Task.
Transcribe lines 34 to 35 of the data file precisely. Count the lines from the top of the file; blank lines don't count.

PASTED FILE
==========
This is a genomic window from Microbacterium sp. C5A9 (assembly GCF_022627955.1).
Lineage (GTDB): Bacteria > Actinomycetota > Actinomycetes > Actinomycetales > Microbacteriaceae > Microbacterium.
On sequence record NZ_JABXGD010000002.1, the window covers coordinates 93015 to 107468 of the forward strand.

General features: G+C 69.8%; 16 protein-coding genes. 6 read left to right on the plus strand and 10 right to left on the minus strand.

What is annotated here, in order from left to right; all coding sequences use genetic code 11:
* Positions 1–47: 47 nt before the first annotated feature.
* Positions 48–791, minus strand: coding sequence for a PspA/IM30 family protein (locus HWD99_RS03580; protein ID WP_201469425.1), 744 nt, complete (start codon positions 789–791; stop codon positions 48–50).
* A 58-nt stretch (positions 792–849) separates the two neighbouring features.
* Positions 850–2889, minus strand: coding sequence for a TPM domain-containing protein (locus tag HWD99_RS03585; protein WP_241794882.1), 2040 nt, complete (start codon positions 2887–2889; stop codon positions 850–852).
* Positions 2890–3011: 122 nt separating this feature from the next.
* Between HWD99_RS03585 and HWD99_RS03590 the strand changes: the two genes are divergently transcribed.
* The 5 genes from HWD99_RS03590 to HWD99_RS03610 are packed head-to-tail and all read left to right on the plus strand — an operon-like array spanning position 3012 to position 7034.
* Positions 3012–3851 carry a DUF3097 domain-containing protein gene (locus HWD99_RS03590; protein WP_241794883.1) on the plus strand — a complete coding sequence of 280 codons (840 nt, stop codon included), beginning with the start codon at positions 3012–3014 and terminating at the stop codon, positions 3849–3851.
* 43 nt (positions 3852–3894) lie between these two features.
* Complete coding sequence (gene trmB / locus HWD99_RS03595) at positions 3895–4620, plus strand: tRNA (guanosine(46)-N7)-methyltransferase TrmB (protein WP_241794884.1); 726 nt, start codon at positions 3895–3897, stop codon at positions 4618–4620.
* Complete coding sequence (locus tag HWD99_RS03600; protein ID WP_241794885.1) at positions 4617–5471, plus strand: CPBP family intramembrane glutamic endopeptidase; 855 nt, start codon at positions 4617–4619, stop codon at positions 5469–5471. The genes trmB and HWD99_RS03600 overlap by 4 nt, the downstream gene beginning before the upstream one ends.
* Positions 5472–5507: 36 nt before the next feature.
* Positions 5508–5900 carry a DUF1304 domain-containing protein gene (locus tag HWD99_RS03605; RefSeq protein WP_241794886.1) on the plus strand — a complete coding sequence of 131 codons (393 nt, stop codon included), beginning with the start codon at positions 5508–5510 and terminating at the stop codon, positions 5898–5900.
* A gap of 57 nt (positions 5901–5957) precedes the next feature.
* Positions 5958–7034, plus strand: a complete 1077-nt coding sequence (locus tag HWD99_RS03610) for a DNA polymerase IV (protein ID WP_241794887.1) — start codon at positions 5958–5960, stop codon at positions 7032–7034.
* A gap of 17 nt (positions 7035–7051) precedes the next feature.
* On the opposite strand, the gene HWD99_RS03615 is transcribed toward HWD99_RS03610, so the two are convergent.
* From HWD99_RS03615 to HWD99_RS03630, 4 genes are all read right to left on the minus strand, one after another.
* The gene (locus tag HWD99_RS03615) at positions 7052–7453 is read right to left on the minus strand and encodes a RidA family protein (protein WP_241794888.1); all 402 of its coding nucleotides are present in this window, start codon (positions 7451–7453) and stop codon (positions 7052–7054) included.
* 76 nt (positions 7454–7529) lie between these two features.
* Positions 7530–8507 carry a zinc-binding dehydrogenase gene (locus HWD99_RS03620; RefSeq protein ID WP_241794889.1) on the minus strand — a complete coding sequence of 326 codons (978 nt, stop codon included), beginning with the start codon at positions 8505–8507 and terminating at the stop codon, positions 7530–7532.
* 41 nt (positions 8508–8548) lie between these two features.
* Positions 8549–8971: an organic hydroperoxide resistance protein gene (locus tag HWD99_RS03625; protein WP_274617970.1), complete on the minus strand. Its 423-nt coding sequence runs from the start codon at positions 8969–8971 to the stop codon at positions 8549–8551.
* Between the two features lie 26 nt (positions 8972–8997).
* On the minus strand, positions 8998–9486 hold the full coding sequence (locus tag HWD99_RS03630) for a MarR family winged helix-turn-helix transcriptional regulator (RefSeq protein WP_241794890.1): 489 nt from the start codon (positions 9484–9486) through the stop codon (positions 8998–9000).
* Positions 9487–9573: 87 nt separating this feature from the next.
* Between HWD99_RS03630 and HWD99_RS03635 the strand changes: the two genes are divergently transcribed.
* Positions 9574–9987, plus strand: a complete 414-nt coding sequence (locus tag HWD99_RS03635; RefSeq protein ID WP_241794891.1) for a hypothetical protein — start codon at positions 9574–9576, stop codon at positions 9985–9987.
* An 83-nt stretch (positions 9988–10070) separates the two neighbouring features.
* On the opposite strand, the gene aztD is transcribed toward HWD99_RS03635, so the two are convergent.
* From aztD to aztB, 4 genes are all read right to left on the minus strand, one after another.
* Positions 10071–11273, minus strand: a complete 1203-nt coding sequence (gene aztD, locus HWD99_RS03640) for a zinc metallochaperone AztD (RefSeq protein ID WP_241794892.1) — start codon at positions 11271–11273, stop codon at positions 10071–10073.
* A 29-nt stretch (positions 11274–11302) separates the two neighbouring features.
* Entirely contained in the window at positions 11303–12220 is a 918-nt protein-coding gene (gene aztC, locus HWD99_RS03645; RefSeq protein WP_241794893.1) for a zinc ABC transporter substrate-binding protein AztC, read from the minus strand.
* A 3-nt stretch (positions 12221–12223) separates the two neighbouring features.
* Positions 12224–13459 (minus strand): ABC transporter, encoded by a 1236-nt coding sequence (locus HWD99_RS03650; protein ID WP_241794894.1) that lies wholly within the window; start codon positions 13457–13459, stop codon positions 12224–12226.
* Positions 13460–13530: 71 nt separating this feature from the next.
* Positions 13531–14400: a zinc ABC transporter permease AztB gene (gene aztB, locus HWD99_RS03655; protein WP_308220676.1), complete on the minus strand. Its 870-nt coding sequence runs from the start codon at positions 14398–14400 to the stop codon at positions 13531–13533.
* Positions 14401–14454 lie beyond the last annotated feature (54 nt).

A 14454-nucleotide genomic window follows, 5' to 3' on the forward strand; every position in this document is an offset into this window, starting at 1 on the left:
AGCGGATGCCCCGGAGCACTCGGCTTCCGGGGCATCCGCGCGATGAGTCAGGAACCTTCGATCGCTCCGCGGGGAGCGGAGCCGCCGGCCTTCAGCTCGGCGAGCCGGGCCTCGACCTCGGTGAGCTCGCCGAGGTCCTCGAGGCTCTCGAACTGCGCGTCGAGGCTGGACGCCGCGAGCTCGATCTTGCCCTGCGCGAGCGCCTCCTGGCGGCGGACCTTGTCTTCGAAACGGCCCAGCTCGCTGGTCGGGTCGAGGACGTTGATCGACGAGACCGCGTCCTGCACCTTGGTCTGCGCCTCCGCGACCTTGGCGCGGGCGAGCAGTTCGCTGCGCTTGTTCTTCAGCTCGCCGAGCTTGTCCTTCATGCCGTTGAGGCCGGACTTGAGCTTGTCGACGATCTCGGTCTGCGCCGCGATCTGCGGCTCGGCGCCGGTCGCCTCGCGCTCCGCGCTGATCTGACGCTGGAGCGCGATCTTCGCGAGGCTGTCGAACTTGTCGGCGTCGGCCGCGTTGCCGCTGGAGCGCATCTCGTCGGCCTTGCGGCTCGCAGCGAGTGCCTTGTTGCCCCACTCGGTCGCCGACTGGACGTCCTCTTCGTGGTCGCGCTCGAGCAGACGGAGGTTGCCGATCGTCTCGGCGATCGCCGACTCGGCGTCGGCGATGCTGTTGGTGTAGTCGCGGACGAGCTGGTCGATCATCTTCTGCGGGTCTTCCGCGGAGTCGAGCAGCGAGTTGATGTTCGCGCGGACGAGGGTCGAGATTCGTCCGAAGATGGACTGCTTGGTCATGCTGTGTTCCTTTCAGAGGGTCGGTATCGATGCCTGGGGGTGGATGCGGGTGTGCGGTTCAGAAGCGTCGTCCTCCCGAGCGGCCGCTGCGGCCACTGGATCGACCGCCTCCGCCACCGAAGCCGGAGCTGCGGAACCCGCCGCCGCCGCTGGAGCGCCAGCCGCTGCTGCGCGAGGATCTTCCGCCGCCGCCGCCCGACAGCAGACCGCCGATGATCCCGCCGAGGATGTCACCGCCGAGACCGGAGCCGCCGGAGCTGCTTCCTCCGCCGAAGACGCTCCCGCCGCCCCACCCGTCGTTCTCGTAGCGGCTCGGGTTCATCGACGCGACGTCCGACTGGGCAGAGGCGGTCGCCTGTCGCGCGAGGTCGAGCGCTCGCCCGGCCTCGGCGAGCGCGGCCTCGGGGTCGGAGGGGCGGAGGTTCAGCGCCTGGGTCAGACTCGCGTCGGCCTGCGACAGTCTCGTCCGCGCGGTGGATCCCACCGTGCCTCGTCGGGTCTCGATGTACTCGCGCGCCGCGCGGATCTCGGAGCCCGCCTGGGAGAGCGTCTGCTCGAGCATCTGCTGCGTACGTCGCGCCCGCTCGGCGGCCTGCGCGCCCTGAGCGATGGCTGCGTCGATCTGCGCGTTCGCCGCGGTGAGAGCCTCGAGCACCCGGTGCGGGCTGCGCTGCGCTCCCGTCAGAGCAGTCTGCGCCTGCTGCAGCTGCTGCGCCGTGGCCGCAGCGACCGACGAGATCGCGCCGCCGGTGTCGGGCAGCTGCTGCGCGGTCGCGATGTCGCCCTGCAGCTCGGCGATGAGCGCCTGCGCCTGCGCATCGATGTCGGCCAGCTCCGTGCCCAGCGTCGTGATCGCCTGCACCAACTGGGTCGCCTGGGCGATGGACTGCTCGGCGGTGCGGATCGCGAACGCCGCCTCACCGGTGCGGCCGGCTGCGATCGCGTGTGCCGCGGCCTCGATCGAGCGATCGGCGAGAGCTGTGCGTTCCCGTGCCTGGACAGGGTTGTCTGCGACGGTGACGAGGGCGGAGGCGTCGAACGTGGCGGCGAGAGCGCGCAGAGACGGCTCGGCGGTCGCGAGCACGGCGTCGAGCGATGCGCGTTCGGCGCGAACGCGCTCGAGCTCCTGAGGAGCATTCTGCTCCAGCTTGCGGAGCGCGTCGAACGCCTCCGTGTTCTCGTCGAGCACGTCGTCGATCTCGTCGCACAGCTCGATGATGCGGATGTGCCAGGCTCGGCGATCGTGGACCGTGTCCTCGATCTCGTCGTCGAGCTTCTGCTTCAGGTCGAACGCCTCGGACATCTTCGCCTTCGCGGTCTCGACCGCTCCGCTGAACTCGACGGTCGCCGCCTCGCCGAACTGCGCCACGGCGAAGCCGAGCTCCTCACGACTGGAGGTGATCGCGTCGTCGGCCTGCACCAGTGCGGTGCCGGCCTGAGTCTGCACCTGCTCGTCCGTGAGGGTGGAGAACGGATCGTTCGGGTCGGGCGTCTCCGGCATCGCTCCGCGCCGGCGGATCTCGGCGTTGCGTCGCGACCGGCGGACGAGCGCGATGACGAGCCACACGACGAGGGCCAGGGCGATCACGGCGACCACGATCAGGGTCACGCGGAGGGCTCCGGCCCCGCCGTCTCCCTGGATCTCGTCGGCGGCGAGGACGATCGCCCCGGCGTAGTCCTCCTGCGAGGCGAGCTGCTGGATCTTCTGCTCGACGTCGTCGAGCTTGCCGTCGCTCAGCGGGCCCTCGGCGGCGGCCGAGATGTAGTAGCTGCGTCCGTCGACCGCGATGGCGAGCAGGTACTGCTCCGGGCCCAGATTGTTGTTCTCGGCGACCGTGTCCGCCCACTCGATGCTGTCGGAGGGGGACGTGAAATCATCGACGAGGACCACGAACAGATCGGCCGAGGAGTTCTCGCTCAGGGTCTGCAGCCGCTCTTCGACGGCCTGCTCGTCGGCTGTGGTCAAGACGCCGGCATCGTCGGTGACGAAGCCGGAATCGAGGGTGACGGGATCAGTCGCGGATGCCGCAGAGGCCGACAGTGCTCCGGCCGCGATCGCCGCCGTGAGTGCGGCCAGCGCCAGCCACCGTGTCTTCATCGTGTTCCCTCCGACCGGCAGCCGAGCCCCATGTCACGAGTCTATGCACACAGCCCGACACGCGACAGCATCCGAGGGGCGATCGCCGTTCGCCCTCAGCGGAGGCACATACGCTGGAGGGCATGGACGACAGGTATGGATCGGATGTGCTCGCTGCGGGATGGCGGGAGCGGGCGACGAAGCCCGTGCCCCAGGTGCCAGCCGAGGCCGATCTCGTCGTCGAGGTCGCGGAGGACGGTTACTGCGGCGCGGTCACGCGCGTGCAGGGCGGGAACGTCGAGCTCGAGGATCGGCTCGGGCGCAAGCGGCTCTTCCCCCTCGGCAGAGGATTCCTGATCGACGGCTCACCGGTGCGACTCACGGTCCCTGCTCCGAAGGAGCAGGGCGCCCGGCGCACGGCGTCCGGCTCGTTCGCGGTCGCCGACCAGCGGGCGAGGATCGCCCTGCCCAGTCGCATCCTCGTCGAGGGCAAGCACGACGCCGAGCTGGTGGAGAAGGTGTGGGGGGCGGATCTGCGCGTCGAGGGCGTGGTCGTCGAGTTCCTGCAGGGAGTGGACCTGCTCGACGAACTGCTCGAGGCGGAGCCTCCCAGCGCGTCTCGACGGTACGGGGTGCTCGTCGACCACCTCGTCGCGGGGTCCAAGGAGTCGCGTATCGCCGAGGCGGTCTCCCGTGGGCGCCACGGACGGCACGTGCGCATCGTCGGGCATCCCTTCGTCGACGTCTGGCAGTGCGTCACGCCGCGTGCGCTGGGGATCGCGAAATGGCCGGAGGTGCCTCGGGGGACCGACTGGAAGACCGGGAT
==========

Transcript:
* An 83-nt stretch (positions 9988–10070) separates the two neighbouring features.
* On the opposite strand, the gene aztD is transcribed toward HWD99_RS03635, so the two are convergent.